One thing I've always noticed when I've recorded my swing down the line is, I can draw a line on the shaft at address in the video, and the shaft comes through that same line at impact aside from the droop in the shaft. I don't want my hands raising up higher than they started for that reason. I want to keep that angle.

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I am blown away. As past PGA member but more importantly striving close to 50 years to be a good instructor, you have answered a question that has evaded me. The automatic release of the left forearm performed by the models resonates clarity. Thank you. Also, teaching the cone concept is very clear to students. Without proof, I believe cone and planar are compatible. You have enlightened some. Thank you

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I am blown away. As past PGA member but more importantly striving close to 50 years to be a good instructor, you have answered a question that has evaded me. The automatic release of the left forearm performed by the models resonates clarity. Thank you. Also, teaching the cone concept is very clear to students. Without proof, I believe cone and planar are compatible. You have enlightened some. Thank you

Something that improved my swing considerably in the last year or so was understanding just that. The club head stays behind longer and that angle between my left arm an shaft is preserved through impact so that rotation adds speed and the club releases itself almost. Down the line, my hands and shaft pass through the same place they were at address instead of my hands lifting and the shaft forming a near straight line with my arm.

 

But I notice some tour players that do just that and have plenty of power. Keegan comes to mind. His hands are higher at impact with the shaft nearly straight with his arm looking down the line. So it's not a universal detail to every good player by any stretch.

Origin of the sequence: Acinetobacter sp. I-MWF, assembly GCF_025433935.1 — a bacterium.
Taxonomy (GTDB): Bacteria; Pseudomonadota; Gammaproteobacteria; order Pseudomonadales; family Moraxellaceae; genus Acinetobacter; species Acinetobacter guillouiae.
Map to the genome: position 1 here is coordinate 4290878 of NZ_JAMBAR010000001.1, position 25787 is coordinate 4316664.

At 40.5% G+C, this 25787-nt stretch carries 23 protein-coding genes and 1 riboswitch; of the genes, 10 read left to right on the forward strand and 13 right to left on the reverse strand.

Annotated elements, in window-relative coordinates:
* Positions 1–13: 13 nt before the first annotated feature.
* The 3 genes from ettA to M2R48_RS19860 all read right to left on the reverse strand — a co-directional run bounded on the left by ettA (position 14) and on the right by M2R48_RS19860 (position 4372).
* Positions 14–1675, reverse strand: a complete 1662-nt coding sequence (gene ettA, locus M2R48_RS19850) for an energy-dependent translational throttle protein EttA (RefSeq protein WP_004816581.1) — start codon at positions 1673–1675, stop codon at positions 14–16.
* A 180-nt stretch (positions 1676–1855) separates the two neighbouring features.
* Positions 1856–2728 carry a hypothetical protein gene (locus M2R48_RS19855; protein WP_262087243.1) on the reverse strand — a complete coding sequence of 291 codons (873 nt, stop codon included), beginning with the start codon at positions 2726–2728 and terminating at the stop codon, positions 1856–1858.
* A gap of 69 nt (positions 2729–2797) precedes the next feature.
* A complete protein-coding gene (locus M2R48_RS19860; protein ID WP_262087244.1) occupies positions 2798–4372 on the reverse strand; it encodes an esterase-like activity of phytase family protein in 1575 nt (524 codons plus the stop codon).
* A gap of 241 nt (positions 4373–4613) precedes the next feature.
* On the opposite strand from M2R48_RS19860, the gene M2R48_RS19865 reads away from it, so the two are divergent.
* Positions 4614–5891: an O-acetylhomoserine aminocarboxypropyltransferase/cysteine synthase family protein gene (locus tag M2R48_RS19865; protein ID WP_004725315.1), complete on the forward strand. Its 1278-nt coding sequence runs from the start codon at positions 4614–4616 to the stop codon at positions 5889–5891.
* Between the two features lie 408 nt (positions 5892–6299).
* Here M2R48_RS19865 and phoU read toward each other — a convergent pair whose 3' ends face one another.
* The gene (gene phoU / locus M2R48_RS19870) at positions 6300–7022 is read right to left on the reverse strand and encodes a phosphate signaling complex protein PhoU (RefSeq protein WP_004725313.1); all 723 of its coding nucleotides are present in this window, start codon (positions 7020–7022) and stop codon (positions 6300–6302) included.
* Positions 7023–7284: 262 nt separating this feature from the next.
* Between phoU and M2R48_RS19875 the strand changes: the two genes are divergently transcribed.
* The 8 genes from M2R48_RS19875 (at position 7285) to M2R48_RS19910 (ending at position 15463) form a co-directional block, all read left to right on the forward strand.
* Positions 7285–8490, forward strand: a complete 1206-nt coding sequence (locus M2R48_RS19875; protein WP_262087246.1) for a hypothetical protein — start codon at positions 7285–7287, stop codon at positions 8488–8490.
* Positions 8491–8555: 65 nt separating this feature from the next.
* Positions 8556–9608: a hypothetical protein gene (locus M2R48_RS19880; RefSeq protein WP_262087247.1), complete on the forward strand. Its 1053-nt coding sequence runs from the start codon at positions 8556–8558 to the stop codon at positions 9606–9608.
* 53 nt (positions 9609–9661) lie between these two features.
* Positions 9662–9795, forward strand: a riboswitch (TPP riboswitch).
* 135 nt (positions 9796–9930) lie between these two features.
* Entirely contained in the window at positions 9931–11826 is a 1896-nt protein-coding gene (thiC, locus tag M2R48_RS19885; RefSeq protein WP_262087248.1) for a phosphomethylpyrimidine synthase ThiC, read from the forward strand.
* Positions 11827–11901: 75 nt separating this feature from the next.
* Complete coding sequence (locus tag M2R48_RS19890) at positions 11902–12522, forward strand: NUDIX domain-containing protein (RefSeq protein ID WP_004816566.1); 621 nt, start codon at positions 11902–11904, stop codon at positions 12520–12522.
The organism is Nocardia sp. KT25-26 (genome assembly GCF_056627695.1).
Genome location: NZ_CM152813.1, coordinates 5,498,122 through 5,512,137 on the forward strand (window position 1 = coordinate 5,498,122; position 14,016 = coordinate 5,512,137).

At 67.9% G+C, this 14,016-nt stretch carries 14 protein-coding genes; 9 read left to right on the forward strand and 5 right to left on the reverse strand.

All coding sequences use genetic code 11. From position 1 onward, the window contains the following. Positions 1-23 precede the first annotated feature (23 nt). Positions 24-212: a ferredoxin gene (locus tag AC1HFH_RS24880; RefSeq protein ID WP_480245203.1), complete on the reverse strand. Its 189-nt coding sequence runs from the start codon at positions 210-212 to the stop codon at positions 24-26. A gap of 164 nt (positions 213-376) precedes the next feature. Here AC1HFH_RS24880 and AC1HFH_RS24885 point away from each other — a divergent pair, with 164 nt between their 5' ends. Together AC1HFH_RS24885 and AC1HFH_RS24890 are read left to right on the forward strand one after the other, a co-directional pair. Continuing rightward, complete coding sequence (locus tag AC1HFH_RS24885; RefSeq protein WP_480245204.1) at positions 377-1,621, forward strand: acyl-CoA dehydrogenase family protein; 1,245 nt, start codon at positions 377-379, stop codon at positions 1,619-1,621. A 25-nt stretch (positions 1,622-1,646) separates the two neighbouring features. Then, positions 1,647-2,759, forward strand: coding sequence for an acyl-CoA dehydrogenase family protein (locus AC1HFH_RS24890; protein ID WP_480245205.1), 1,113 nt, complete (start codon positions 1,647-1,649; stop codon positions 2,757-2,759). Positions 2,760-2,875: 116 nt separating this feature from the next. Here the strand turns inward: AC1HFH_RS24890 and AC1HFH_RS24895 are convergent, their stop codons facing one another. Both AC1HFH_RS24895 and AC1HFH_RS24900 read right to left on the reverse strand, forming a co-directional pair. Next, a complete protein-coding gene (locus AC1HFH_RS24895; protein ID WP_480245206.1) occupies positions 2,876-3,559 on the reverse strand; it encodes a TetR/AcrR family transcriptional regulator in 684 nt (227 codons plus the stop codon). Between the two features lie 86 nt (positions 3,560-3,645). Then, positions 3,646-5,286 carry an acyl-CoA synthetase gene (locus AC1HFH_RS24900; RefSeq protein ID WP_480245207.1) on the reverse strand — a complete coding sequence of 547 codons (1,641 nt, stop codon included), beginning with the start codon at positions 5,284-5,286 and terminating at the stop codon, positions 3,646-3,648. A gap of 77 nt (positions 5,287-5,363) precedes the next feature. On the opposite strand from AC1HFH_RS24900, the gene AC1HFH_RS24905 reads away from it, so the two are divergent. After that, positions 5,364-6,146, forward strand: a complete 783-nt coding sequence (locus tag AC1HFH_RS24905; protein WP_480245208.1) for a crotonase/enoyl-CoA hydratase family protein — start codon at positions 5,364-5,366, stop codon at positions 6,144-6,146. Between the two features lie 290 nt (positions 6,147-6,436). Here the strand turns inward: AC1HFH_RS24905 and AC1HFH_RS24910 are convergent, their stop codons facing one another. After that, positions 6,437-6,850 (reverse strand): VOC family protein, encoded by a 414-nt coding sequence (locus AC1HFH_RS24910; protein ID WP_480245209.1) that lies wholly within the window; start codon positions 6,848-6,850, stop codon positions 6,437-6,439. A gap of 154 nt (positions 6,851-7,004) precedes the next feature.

But for me, while I was always pretty solid with my irons, I sliced my driver constantly. Now my driver is straight. I can hit a slight fade or draw now. My miss is only when I turn my shoulders around a little early and I hit a pull draw. But I know what that feels like and only seem to do that if I get careless now.

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Sheriff and Blade,

 

Thanks for those comments. When I started this thread I was looking for these sort of comments. The feeling of effortless speed. When I first learnt how to do it, I would get a surprise. "What just happened."  I think that is because it is a physics effect and not a muscle action (eg hitting with a hammer).

 

Kevin ryan

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Mr Ryan, your model describes and believe proves a type of release can be taught easily. Have studied the golfing machine and it describes this release. It is called automatic dual horizontal hingeing. However, students in most cases find it very difficult to do. Your work I believe solves it. A few might help with your product if you are interested. A Mr furze in Australia has been quite successful. E mail me at your convenience. g

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Sheriff,

I am no fan of the golfing machine. I want to use only Newtonian physics. I agree it is very difficult to learn. In my case I believed the physics was right and that enabled me to know what forces needed to be applied and when. Almost every swing thought I had had for 50 years had to be changed. I am getting better at it and in the process I am developing a few techniques to ensure the correct forces and timings are correct. I will release a book when I am confident those techniques work.

 

Kevin Ryan

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Sheriff,

I am no fan of the golfing machine. I want to use only Newtonian physics. I agree it is very difficult to learn. In my case I believed the physics was right and that enabled me to know what forces needed to be applied and when. Almost every swing thought I had had for 50 years had to be changed. I am getting better at it and in the process I am developing a few techniques to ensure the correct forces and timings are correct. I will release a book when I am confident those techniques work.

 

Kevin Ryan

Hi Kevin,

 i fortuately come across the RykeEffect analysis in golf.  i also have studied the mechaniques of downswing to make a precise and sure impact by maxium head speed. 

3 years ago you mentioned the possible book of this Ryke Effect, and i expect the first edition of this wonderful physical forces.  Like Steve Striker, i  make slightly wrist hinged swing and swing by this natural method. 

 I always check the golfing technique around by the internet  web ex. youtube and something.

Micheal Jacobs recently uploaded his site concernig the 3D forces alpha,beta and ganma.